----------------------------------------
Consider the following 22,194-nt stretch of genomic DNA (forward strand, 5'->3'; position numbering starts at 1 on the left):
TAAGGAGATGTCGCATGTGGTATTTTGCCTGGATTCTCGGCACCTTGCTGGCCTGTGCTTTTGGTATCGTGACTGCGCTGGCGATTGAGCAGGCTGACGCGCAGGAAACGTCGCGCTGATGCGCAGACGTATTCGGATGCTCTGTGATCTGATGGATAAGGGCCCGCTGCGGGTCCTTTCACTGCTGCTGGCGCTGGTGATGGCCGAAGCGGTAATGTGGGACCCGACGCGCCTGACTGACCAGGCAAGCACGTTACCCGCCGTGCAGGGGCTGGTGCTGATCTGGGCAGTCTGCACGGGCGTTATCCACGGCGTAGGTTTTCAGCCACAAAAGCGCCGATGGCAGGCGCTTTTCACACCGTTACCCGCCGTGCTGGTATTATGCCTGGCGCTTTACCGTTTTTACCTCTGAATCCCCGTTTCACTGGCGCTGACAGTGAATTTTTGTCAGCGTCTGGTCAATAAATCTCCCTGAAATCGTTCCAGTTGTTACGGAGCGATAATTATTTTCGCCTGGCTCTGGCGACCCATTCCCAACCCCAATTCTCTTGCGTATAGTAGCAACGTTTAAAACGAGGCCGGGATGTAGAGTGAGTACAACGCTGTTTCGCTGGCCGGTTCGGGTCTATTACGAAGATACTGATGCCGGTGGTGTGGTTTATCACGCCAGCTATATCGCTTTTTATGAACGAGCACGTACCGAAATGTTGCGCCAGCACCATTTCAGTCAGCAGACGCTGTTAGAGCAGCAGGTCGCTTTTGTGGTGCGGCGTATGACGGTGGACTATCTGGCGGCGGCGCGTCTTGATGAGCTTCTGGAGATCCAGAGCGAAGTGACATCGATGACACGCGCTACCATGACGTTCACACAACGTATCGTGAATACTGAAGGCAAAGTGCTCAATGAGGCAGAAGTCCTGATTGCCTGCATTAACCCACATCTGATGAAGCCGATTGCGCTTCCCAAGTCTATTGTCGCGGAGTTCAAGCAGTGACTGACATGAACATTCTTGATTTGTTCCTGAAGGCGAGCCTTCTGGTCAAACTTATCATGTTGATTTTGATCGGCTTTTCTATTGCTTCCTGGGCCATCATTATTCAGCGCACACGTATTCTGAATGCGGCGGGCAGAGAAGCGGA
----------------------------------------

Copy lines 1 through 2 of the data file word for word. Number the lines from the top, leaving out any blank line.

Consider the following 22,194-nt stretch of genomic DNA (forward strand, 5'->3'; position numbering starts at 1 on the left):
TAAGGAGATGTCGCATGTGGTATTTTGCCTGGATTCTCGGCACCTTGCTGGCCTGTGCTTTTGGTATCGTGACTGCGCTGGCGATTGAGCAGGCTGACGCGCAGGAAACGTCGCGCTGATGCGCAGACGTATTCGGATGCTCTGTGATCTGATGGATAAGGGCCCGCTGCGGGTCCTTTCACTGCTGCTGGCGCTGGTGATGGCCGAAGCGGTAATGTGGGACCCGACGCGCCTGACTGACCAGGCAAGCACGTTACCCGCCGTGCAGGGGCTGGTGCTGATCTGGGCAGTCTGCACGGGCGTTATCCACGGCGTAGGTTTTCAGCCACAAAAGCGCCGATGGCAGGCGCTTTTCACACCGTTACCCGCCGTGCTGGTATTATGCCTGGCGCTTTACCGTTTTTACCTCTGAATCCCCGTTTCACTGGCGCTGACAGTGAATTTTTGTCAGCGTCTGGTCAATAAATCTCCCTGAAATCGTTCCAGTTGTTACGGAGCGATAATTATTTTCGCCTGGCTCTGGCGACCCATTCCCAACCCCAATTCTCTTGCGTATAGTAGCAACGTTTAAAACGAGGCCGGGATGTAGAGTGAGTACAACGCTGTTTCGCTGGCCGGTTCGGGTCTATTACGAAGATACTGATGCCGGTGGTGTGGTTTATCACGCCAGCTATATCGCTTTTTATGAACGAGCACGTACCGAAATGTTGCGCCAGCACCATTTCAGTCAGCAGACGCTGTTAGAGCAGCAGGTCGCTTTTGTGGTGCGGCGTATGACGGTGGACTATCTGGCGGCGGCGCGTCTTGATGAGCTTCTGGAGATCCAGAGCGAAGTGACATCGATGACACGCGCTACCATGACGTTCACACAACGTATCGTGAATACTGAAGGCAAAGTGCTCAATGAGGCAGAAGTCCTGATTGCCTGCATTAACCCACATCTGATGAAGCCGATTGCGCTTCCCAAGTCTATTGTCGCGGAGTTCAAGCAGTGACTGACATGAACATTCTTGATTTGTTCCTGAAGGCGAGCCTTCTGGTCAAACTTATCATGTTGATTTTGATCGGCTTTTCTATTGCTTCCTGGGCCATCATTATTCAGCGCACACGTATTCTGAATGCGGCGGGCAGAGAAGCGGA